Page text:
White-Nose Syndrome (WNS) has been a growing problem among countless bat populations. Caused by a fungal disease, the condition is now threatening the very survival of the creatures. Scientists are at a loss about what to do next.
According to studies conducted so far, it would appear that the overall effects of WNS on bat populations depends on how gregarious (closely packed together) the animals are during periods of hibernation. Like many other species, bats hibernate in clusters.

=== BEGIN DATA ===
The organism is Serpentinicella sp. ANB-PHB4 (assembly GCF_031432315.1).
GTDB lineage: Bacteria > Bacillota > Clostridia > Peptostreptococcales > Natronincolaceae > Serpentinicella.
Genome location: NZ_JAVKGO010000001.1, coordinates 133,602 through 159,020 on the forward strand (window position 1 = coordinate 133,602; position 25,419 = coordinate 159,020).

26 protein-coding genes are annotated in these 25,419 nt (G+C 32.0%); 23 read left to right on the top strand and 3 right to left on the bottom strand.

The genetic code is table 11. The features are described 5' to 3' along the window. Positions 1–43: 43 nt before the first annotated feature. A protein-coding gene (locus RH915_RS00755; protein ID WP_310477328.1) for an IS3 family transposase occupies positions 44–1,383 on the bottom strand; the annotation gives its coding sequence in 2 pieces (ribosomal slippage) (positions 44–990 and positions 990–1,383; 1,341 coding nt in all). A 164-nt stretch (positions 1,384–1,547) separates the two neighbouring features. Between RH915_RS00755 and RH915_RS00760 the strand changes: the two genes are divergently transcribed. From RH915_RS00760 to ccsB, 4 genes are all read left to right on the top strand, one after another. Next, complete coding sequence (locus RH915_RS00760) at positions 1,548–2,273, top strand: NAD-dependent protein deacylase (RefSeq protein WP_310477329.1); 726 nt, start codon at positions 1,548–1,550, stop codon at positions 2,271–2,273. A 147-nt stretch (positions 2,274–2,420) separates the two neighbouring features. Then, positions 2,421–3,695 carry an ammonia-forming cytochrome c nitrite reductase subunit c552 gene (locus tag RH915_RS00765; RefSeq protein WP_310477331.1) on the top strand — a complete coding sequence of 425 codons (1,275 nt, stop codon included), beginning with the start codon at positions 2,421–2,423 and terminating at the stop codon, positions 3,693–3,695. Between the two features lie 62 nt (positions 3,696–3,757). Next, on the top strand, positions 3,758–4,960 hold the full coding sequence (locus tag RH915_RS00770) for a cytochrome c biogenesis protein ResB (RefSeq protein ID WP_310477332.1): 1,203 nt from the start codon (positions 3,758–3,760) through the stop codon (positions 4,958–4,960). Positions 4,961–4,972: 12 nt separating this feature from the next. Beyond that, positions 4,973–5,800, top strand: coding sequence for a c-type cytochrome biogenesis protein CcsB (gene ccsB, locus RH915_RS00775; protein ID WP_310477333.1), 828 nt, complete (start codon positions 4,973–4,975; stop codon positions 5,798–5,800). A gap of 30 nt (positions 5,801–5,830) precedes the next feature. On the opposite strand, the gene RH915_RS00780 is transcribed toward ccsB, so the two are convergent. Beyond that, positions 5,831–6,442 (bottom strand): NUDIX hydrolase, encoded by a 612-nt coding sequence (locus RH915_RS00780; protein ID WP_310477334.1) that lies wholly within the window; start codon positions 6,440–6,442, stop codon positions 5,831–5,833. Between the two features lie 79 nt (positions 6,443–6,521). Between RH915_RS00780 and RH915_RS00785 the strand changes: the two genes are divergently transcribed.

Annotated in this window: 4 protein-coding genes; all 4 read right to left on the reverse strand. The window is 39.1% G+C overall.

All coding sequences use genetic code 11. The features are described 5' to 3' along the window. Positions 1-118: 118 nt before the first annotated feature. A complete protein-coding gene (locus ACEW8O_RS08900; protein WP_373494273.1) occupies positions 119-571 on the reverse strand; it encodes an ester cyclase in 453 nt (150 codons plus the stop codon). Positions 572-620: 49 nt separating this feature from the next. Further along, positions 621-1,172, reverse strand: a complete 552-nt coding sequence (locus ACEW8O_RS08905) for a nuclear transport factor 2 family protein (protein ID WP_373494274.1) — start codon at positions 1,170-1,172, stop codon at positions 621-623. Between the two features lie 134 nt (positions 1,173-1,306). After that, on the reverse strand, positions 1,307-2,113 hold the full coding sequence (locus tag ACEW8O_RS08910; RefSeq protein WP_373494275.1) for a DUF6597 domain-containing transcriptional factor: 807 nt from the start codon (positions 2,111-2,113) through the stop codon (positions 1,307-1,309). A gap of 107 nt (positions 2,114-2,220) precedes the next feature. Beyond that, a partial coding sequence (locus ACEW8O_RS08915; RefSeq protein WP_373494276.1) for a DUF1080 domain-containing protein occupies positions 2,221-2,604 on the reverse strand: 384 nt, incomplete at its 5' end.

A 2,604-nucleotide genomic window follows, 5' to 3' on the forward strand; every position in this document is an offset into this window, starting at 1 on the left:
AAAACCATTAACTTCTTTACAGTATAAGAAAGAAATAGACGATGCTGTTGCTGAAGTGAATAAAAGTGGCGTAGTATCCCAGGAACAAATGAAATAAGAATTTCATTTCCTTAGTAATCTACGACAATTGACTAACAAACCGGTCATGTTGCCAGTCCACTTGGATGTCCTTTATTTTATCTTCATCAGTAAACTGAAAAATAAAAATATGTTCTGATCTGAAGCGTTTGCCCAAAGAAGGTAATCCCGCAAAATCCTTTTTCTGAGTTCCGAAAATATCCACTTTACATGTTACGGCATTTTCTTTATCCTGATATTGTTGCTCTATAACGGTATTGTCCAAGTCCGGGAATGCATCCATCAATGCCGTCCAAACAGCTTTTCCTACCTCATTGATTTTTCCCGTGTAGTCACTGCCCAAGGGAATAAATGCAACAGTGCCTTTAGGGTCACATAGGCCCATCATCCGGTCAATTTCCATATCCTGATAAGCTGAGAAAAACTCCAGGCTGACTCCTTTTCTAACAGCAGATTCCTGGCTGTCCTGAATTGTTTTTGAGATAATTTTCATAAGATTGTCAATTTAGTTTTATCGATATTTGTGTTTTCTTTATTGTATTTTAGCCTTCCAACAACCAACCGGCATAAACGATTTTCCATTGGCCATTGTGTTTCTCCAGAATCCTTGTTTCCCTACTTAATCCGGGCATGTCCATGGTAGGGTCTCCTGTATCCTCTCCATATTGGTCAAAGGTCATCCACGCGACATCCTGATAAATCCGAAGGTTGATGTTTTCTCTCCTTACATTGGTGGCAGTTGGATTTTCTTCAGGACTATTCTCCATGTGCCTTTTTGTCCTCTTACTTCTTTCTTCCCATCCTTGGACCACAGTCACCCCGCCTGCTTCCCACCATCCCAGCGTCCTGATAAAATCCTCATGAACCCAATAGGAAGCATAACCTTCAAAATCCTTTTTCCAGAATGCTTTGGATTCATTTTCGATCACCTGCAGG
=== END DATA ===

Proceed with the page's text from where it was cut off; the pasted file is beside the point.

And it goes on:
University of California in Santa Cruz (UCSC) found that populations are dwindling both across the United States and other countries. Several species have found a way to survive, by hibernating in less tightly-packed clusters, whereas others appear unable to adapt, and will go extinct.
However, researchers say that bats, overall, will survive, even if in much smaller numbers than before. Their decimation will have serious consequences for crops, since the creatures are natural predators to a host of insects that decimate farmers' fields, the NSF